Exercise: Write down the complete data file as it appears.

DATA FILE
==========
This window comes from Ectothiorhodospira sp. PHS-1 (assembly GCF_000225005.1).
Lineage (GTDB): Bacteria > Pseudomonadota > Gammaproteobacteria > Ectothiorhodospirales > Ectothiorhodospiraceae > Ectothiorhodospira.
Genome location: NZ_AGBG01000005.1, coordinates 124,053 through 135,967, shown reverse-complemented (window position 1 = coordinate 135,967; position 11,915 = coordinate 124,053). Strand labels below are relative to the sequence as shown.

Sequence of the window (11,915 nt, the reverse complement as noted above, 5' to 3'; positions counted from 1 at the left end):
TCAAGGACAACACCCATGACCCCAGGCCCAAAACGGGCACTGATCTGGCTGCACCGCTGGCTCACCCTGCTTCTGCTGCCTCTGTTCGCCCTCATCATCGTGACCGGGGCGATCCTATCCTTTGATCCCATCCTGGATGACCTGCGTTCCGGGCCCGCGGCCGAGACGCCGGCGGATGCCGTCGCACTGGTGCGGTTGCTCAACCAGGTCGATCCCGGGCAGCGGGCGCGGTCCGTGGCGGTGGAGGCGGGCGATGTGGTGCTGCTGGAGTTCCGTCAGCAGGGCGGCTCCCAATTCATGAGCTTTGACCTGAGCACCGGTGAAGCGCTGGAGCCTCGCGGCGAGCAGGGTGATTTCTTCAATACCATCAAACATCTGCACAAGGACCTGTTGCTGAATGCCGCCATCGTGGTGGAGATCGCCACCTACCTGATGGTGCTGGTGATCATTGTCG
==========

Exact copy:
This window comes from Ectothiorhodospira sp. PHS-1 (assembly GCF_000225005.1).
Lineage (GTDB): Bacteria > Pseudomonadota > Gammaproteobacteria > Ectothiorhodospirales > Ectothiorhodospiraceae > Ectothiorhodospira.
Genome location: NZ_AGBG01000005.1, coordinates 124,053 through 135,967, shown reverse-complemented (window position 1 = coordinate 135,967; position 11,915 = coordinate 124,053). Strand labels below are relative to the sequence as shown.

Sequence of the window (11,915 nt, the reverse complement as noted above, 5' to 3'; positions counted from 1 at the left end):
TCAAGGACAACACCCATGACCCCAGGCCCAAAACGGGCACTGATCTGGCTGCACCGCTGGCTCACCCTGCTTCTGCTGCCTCTGTTCGCCCTCATCATCGTGACCGGGGCGATCCTATCCTTTGATCCCATCCTGGATGACCTGCGTTCCGGGCCCGCGGCCGAGACGCCGGCGGATGCCGTCGCACTGGTGCGGTTGCTCAACCAGGTCGATCCCGGGCAGCGGGCGCGGTCCGTGGCGGTGGAGGCGGGCGATGTGGTGCTGCTGGAGTTCCGTCAGCAGGGCGGCTCCCAATTCATGAGCTTTGACCTGAGCACCGGTGAAGCGCTGGAGCCTCGCGGCGAGCAGGGTGATTTCTTCAATACCATCAAACATCTGCACAAGGACCTGTTGCTGAATGCCGCCATCGTGGTGGAGATCGCCACCTACCTGATGGTGCTGGTGATCATTGTCG